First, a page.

Mets RHP Matt Harvey was charged with two runs in 3 1/3 innings Wednesday against the Marlins. He tossed 67 pitches, gave up five hits, walked one batter, struck out three and was hit on the back of his leg by a line drive.
His fastball reportedly sat between 92 and 95 mph and his slider was clocked at 87 mph."I think it's still early," Harvey said, when asked after the game about his velocity. "The velocity will come in time. I just need to push forward."
Nevertheless, according to Newsday's Marc Carig, pitching coach Dan Warthen said after the game that it's possible Harvey could end up throwing at this velocity through at least May, if not all season, since the effects of last year's surgery for Thoracic Outlet Syndrome are not yet known.
"History says with that surgery it's 10 months out," Warthen said, according to Carig and Daily News reporter Kristie Ackert. "That's when you start to really feel strong. Generally when you open a season you gain two miles per hour, so if he's playing it at 94-95, it's a completely different story."
Mar. 2017; PHarvey (33) warms up before a spring training game at First Data Field. Credit: Mitchell-USA TODAY Sports
In the meantime, Warthen told Carig it will be important for Harvey to learn to pitch with less, especially since he appeared to dip in velocity when trying to reach back and throw harder.
"I'm not worried about velocity, I'm worried about command," Mets manager Terry Collins said, noting that Harvey wasn't sharp with his off-speed pitches. "If his command's good, he can pitch."
In either case, Harvey said he isn't overly concerned about his numbers and results, but is instead focused on how he is feeling mechanically and mentally when on the mound...
"I think it's more about being able to slow the game down and stay within my mechanics," he explained. "And, although the outcome wasn't very good today, for me, the success that I had mechanically today was really exciting."
I understand the concern. Harvey looks mostly fine, but Warthen is wise to say what he said, because it's better to manage everyone's expectations (including Harvey) than make it seem like the sky is falling. Because, the truth is, no one knows who the post-TOS Harvey will be. He may never be the guy we saw in 2013 -- or, he could be better, despite throwing softer. We are all slowly finding out the answer to this question, just like Matt and Dan...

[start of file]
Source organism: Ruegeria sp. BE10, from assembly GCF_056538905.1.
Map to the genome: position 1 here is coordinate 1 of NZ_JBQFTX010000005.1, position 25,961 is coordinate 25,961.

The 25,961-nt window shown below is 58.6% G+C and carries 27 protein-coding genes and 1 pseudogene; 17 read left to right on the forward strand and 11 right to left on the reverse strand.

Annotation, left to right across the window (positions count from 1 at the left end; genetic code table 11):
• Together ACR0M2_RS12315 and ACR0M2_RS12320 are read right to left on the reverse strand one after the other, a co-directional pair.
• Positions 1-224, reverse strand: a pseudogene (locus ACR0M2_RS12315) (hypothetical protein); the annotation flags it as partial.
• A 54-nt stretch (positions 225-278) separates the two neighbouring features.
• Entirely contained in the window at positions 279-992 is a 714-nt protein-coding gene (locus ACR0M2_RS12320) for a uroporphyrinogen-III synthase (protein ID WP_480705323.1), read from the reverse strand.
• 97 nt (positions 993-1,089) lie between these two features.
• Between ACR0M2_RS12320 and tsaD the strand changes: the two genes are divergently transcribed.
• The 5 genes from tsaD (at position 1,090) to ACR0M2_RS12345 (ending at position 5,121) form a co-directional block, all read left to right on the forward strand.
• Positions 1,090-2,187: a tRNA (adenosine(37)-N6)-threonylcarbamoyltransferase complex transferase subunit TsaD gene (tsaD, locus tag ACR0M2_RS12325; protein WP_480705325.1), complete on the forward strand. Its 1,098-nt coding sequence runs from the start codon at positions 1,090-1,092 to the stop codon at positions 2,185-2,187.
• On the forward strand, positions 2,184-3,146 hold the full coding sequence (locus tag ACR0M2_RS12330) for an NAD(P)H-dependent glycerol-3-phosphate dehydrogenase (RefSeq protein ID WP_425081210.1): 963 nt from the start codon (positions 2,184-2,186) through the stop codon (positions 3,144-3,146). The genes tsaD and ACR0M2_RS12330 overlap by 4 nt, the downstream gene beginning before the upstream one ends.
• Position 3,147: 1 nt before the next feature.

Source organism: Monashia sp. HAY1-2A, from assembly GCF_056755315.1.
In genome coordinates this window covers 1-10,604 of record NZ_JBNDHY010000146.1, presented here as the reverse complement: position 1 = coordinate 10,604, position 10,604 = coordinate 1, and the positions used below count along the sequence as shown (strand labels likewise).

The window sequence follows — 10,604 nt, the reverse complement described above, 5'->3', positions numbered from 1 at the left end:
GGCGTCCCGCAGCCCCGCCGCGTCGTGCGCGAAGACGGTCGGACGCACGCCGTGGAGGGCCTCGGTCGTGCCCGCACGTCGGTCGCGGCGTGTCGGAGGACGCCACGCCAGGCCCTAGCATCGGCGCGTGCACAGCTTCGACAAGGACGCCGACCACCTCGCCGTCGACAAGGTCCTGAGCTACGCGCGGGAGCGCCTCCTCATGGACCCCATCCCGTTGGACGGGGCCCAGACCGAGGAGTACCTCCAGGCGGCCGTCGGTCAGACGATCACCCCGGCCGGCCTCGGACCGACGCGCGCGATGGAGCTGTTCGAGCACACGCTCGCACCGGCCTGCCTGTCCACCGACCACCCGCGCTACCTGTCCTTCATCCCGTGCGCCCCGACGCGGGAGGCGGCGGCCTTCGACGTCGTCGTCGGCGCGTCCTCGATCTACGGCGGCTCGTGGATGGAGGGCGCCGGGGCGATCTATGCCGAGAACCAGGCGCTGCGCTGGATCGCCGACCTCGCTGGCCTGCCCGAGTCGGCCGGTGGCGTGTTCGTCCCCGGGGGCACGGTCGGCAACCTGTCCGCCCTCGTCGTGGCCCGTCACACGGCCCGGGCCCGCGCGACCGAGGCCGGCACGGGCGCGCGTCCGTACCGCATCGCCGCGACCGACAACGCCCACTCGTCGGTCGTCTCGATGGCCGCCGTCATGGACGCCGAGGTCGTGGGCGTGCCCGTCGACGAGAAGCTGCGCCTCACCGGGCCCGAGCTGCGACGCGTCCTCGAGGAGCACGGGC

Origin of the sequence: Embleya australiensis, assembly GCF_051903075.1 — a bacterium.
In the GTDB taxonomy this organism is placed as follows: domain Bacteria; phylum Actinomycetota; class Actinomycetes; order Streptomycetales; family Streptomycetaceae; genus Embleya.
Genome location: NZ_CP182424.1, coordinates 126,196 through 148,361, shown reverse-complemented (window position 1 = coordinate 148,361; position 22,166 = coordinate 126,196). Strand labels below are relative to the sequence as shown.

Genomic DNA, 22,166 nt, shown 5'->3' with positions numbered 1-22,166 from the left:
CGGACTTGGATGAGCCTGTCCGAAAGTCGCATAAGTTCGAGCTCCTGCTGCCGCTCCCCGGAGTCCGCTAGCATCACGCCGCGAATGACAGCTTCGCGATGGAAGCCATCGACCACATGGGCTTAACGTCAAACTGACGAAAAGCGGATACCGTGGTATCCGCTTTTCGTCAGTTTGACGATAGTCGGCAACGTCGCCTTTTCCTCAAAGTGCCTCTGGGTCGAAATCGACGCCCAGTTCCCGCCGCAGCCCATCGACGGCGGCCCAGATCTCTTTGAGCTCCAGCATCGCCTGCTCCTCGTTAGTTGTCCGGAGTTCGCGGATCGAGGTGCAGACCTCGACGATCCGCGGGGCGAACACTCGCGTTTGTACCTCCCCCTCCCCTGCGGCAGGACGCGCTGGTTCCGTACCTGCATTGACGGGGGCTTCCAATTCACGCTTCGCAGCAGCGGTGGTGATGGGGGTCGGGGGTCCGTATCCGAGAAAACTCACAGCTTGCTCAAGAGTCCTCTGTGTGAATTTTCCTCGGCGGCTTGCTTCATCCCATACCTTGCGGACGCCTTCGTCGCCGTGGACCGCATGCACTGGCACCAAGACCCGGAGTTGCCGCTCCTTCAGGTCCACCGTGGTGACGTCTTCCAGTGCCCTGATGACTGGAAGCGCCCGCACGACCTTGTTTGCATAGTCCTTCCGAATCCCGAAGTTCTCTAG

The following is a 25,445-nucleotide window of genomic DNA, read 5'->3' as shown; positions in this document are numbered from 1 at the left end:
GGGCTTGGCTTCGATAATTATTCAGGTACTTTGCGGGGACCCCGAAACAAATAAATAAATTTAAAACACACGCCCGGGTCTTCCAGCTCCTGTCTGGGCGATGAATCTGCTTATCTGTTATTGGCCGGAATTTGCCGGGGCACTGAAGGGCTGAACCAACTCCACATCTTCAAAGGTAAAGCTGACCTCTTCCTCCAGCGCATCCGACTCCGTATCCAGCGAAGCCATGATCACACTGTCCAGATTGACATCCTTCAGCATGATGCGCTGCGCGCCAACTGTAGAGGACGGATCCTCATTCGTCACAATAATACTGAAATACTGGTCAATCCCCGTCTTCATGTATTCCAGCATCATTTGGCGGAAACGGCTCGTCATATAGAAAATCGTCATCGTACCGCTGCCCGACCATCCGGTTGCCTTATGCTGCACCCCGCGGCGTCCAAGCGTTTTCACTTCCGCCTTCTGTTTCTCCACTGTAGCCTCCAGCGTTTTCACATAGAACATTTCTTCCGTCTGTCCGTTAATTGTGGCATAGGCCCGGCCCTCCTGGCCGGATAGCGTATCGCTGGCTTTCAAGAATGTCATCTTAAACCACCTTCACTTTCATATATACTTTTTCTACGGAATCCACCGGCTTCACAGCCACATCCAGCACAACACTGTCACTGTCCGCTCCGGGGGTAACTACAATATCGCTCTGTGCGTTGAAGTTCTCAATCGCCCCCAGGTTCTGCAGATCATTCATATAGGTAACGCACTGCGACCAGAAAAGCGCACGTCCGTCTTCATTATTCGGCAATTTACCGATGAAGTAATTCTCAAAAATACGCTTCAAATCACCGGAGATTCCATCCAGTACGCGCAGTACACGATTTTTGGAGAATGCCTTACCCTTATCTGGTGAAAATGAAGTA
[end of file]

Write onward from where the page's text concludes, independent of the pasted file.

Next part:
That said, I have no idea why some people are so concerned with fastball velocity. Warthen and TC are right, in that it's ALL about command not speed. Plus, If you talk to any pitcher of any era, they will tell you velocity is meaningless and an indication of nothing, especially during the middle of March. In fact, it's so unimportant that pitching coaches often request that the radar gun be turned off on the scoreboard during spring games so that pitchers are less aware of it and can better focus on their overall game plan.
The reality is that Harvey is currently throwing in the low- to mid-90s, which actually feels normal considering it's March 16, he's in his first spring training since major surgery for TOS, he missed most of last season and he still has three more exhibition starts before any of this actually matters. And for what it's worth, despite all of the above, he's just a few miles per hour less than his average and effective mid-season fastball...
If there's any real cause for concern, like Warthen said, it's that Harvey -- again -- appears to be losing velocity as the game goes on and is paying for it in hits and runs. And, when coupled with his lack of command, this can be a problem, especially as the game goes on. This may be typical for a pitcher at this stage of his recovery and at this point in the spring, but -- even if it isn't -- there is still plenty of time for him to work it out.
Basically, based on what I'm reading and seeing from him so far, I'd say I'm kind-of, sort-of, maybe concerned, but mostly optimistic about how he's doing and where I think he's headed...